Queen Victoria could be given the boot after students at a British university launched a campaign for a statue of the monarch to be taken down, citing her reign of rampant colonialism around the world.
UPDATE: Royal Holloway’s Student Union has issued a statement saying that the existence of a #Victoriamustfall campaign is “completely untrue”, with the national media twisting and exaggerating the message of an inclusivity campaign on campus, which merely expressed solidarity with #Rhodesmustfall.
“The campaign does not call for the removal of the statue of Queen Victoria in Founder’s North Quad, and nor has any hashtag been coined as the slogan for any such campaign,” said a statement on its website.
Grace Almond, who was featured as the mouthpiece of the purported statue-toppling drive, has said that she has been “misquoted,” and the Independent, which interviewed her, has taken down the relevant article.
Activists at Royal Holloway, University of London, are organizing a ‘Mass March for Decolonization’ on Wednesday, to be held in Oxford alongside students there who have campaigned for the removal of a statue of imperialist Cecil Rhodes.
Royal Holloway students want to see the statue of Queen Victoria removed because the monarch sanctioned colonial exploits throughout the world, but particularly in southern Africa, where she vested sovereign-like powers in the British South African Company, led by Rhodes.
Activist Grace Almond, of the university’s women of color feminism society, said the campaign revealed how far racism is ingrained in the college.
“That some white students are so defensive over a statue of Queen Victoria, someone who sanctioned so many colonial exploits, shows you just how far white supremacy and racism is ingrained in our university.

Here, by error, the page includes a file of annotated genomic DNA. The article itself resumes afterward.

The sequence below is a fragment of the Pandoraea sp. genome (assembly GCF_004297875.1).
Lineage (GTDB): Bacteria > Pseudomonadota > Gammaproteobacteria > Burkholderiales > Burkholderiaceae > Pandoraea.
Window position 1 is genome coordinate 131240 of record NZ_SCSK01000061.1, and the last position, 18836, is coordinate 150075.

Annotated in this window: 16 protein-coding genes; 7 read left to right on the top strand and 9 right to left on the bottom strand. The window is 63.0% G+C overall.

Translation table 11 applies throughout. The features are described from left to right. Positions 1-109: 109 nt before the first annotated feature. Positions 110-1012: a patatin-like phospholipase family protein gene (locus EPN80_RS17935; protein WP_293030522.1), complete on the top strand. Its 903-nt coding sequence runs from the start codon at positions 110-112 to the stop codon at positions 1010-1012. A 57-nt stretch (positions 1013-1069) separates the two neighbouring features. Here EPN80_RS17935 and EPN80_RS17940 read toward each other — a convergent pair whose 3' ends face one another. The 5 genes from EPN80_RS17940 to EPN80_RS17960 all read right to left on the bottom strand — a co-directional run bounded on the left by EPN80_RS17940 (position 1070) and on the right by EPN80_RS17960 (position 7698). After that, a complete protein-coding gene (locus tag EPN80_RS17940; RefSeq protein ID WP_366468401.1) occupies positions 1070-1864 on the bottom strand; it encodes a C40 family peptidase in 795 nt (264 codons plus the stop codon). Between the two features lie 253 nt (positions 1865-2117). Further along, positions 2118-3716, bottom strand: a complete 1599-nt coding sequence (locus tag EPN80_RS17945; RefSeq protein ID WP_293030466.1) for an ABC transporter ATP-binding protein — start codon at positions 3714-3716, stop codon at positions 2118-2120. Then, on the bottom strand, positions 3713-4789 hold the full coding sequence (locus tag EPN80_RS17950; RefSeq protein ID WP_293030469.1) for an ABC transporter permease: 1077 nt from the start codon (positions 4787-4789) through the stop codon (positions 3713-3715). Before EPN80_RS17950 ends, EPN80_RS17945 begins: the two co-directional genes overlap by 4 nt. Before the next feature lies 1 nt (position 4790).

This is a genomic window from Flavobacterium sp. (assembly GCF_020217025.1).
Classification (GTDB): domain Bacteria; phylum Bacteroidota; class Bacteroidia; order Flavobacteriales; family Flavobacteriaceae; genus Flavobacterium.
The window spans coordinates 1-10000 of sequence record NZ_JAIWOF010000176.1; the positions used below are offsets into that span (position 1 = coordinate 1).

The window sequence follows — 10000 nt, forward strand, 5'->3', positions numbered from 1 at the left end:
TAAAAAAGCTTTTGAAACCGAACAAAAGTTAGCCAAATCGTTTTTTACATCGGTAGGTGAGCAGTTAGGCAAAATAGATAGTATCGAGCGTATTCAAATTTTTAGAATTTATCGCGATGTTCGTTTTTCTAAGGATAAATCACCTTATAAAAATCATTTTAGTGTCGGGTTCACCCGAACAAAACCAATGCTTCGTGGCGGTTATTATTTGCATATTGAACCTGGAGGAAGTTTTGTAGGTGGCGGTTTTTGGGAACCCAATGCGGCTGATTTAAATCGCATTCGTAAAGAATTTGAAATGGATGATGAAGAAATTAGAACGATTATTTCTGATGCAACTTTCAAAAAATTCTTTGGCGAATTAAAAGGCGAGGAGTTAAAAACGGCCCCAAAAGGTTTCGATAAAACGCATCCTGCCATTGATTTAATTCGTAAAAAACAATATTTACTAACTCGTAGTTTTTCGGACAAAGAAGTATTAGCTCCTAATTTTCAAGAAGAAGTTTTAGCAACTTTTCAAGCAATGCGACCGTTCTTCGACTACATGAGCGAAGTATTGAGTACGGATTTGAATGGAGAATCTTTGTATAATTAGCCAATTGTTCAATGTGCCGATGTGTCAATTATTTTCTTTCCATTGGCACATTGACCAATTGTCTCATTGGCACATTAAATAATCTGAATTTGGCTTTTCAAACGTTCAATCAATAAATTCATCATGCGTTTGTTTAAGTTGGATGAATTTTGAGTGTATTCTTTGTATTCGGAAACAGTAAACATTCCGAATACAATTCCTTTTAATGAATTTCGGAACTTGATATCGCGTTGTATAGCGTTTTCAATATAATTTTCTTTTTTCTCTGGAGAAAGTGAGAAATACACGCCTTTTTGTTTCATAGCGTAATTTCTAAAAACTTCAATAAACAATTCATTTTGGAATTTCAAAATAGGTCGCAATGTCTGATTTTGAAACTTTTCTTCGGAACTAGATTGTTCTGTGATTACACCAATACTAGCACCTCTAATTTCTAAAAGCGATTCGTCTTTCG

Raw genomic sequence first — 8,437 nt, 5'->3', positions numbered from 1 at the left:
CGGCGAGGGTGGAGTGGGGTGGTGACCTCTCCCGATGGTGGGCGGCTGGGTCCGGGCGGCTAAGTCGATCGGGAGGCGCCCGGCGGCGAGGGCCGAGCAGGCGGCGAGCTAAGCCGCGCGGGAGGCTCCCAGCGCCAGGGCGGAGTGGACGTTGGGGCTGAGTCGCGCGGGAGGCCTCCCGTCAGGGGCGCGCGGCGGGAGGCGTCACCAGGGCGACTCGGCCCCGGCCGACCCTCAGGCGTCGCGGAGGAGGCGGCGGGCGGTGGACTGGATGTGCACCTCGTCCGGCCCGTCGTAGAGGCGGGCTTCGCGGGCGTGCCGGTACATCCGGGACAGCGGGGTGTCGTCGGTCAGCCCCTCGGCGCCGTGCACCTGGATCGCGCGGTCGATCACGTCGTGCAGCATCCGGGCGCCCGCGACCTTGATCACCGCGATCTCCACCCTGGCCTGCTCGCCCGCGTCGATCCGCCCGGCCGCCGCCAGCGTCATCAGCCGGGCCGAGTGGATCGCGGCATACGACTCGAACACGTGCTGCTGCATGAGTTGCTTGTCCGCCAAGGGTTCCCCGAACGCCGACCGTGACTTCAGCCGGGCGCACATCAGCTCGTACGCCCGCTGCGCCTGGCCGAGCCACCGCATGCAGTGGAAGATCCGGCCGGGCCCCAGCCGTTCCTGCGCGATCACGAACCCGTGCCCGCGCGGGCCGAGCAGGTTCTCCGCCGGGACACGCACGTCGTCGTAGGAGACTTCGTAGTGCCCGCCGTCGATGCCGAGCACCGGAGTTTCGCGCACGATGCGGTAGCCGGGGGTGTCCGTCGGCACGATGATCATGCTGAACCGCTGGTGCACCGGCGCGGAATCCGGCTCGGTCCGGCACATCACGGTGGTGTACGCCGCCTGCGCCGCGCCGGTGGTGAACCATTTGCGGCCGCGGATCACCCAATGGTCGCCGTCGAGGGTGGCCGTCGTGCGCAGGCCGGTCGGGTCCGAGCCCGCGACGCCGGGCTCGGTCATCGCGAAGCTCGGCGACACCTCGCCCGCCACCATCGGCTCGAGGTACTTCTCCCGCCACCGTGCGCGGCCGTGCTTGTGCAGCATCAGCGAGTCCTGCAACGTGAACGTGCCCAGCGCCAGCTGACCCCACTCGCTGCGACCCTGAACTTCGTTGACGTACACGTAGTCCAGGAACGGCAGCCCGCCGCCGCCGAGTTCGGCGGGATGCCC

“Queen Victoria was implicitly involved in colonial exploits. She gave Cecil Rhodes a Royal Charter to lead an imperial conquest in southern Africa. If she hadn’t have given him this charter, he would not have been able to further colonization of that region of the continent on behalf of the monarchy,” she added.
In January, some 245 students voted to remove the statue of Rhodes, after whom the former country of Rhodesia (now Zimbabwe) was named, from the Oxford University grounds. 212 voted against.
The Rhodes Must Fall (RMF) campaign is part of a wider ‘decolonization’ movement at the prestigious institution, which has served as a training ground for the British establishment for centuries.
RMF campaigner Ntokozo Qwabe argued for the removal of the statues, arguing the effigy of Rhodes was symptomatic of a broader issue.
“The statue is an emblem,” he said.
“We find it deplorable that only 24 black British students were accepted last year into undergraduate body. It’s not just about the statue.”